We’ve seen loads of successful techniques, and you will find what works for you. Sometimes making a sceptical, being quirky or funny can work but, after a few days, thousands of performers descend on the royal mile, people tend to get a bit tired of the tried and tested approaches. Here are a few tips that have worked for us:

  1. Start with a question, ‘are you here to see theatre?’. After-all there is no point spending time chasing people who have no interest in seeing shows. Be friendly, and show interest in them, and in return they will probably show interest in you and your show. You are no longer just another flyer in their bag.

  2. Draw a crowd with performance. Nothing says ‘must have ticket’ like a gathering crowd! We’re all pretty predictable when we’re around lots of other. We see a crowd forming and we want to know what we’re missing out on. Use this to your advantage, in order to filter out those people who have no interest in what you’re doing. The crowd left watching you are all interested in what you’re doing – so get the rest of the cast or crew chatting to them about the show, give out flyers but don’t be too intrusive. They want to think they picked you!

  3. Be friendly to other companies. If you say you’re going to see another company’s show, go and see it, and then tweet about it and tell them how much you loved it. While you’re at the Fringe, I don’t doubt that all your spare time will be spent seeing theatre, and that’s exactly what every other company is doing too. So a friendly encounter with other performers can go a long way to filling seats, and nobody will be more sympathetic than other shows trying to sell tickets.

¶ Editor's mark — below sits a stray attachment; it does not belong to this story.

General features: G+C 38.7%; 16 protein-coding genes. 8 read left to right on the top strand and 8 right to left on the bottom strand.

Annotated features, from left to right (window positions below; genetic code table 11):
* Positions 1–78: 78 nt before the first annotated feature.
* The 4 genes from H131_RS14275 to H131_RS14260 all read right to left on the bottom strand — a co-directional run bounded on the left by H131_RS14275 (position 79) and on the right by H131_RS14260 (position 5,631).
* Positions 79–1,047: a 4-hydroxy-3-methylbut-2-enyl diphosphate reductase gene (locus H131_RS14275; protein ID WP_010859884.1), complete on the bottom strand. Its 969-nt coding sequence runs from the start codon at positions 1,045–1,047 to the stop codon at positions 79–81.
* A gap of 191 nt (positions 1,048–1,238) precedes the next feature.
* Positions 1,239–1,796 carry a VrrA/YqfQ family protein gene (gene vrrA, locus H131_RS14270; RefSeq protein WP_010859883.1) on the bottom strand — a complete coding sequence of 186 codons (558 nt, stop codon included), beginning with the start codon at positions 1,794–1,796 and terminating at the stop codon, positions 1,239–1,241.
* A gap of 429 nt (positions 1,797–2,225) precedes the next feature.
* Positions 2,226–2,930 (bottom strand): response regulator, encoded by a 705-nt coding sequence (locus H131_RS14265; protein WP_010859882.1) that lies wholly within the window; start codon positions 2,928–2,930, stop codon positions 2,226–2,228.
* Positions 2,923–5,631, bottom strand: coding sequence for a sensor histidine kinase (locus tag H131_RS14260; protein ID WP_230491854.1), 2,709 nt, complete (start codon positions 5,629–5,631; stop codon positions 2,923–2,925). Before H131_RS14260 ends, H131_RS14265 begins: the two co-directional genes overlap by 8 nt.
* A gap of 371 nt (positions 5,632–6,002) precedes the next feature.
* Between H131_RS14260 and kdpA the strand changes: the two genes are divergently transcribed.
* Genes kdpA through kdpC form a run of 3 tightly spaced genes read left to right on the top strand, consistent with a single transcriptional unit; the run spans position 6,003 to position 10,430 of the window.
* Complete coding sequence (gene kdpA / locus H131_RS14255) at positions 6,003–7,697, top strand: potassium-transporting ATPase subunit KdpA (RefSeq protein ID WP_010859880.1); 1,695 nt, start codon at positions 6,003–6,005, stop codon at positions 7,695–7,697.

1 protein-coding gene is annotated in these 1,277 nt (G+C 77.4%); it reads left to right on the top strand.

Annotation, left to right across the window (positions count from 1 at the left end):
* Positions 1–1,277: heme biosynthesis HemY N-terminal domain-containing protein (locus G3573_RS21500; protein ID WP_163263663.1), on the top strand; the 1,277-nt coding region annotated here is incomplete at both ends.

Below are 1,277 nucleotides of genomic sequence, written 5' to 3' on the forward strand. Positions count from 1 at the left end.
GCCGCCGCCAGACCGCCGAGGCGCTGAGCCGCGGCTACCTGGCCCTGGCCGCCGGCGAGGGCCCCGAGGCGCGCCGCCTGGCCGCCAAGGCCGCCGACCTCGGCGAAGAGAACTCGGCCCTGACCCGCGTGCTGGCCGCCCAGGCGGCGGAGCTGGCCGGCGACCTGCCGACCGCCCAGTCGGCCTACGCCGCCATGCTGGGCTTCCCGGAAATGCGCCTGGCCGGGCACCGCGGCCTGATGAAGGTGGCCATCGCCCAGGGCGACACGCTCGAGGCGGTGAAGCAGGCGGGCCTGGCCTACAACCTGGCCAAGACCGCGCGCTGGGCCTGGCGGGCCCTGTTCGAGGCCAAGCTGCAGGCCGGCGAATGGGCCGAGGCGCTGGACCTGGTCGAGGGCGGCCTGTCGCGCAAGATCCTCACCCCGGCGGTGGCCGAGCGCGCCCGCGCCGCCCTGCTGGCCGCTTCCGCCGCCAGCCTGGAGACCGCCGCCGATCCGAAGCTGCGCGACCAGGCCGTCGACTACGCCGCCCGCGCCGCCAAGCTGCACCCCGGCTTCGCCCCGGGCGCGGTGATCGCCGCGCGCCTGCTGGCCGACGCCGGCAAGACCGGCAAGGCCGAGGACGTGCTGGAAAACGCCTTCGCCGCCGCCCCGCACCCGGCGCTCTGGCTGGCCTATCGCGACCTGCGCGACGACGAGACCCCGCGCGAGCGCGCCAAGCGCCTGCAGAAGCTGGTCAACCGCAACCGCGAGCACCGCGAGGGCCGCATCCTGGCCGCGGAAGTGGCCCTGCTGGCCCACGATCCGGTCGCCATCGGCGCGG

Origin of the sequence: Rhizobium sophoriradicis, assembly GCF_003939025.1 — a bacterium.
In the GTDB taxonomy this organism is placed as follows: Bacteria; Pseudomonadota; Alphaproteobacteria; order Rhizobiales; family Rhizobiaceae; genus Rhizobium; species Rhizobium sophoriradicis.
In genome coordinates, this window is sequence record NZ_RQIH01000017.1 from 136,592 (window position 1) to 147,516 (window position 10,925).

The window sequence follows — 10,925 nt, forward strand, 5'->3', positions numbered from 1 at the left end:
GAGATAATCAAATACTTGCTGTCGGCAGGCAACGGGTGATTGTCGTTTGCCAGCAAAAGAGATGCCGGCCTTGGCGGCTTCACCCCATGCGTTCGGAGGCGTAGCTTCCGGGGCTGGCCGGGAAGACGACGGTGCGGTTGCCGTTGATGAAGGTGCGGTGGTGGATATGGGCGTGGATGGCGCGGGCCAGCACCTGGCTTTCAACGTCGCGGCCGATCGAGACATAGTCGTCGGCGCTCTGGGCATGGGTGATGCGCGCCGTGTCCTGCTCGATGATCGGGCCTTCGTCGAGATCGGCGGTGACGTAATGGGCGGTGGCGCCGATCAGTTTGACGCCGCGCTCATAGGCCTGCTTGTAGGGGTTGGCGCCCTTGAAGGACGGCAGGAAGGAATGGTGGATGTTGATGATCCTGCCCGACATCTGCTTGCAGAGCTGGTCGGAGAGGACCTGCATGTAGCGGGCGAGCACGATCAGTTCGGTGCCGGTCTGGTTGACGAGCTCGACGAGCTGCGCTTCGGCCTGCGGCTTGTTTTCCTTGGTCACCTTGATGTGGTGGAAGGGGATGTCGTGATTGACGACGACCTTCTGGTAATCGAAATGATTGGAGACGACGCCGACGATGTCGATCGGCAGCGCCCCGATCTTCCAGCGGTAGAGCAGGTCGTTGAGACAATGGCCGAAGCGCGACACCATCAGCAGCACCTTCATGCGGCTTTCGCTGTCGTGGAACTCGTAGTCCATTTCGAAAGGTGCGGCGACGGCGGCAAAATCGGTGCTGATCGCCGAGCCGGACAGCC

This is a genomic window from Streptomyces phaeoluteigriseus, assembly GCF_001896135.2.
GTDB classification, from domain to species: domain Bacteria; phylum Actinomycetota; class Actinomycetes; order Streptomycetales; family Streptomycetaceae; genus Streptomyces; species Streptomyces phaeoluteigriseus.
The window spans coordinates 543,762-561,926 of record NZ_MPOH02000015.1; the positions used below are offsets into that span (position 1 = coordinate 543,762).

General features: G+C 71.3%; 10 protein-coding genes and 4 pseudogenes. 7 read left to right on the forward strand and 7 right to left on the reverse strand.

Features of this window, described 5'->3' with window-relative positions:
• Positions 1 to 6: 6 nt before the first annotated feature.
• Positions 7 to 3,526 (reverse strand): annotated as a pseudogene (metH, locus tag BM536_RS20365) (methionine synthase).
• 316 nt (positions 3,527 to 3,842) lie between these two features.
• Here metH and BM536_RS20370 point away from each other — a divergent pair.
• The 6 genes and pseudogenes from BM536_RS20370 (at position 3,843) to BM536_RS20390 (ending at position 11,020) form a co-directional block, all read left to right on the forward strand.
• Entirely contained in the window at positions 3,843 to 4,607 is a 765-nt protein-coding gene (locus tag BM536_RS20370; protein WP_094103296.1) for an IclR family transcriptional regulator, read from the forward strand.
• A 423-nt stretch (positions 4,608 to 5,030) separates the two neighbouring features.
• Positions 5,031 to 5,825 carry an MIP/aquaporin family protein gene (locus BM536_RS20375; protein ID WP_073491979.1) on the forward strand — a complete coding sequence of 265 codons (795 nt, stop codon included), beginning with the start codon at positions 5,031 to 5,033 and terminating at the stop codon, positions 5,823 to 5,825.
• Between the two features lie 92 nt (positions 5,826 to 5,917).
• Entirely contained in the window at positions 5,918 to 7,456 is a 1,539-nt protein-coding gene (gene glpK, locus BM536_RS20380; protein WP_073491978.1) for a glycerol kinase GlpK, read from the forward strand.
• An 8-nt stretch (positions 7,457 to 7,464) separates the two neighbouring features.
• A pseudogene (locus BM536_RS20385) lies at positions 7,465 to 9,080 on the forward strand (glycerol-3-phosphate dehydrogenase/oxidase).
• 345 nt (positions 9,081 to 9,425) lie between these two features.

Twitter is also a powerful tool here, and you can start using the #EdFringe hashtags pretty early on in the process to share your journey. During the run, try to tweet as often as possible. Talk about the great shows you’ve seen too, it's really helpful for companies to get positive feedback, which they can also share.

Lastly, the dreaded reviews. You can usually indicate when or if you want press to turn up and on which performances however, they are likely to turn up anyway whether you want them to or not. So just expect them to be there. Remember, the reviewer should be your friend – a helpful critic, offering an audiences view on the show, picking out key successes and moments for improvement.

Now, I’d like to say that they are all kind and want you to succeed but, the truth is, the system for reviewing at EdFringe is very open, and invites some very inexperienced reviewers, as well as some very seasoned ones. But don’t let that put you off. Reviews should be taken with a pinch of salt, and you should cherish the bad reviews along with the good ones. You probably don’t want everyone to love your show… the odd bad review mixed in with the good, makes your show more exclusive, not for everyone, and that can be a powerful tool for selling tickets.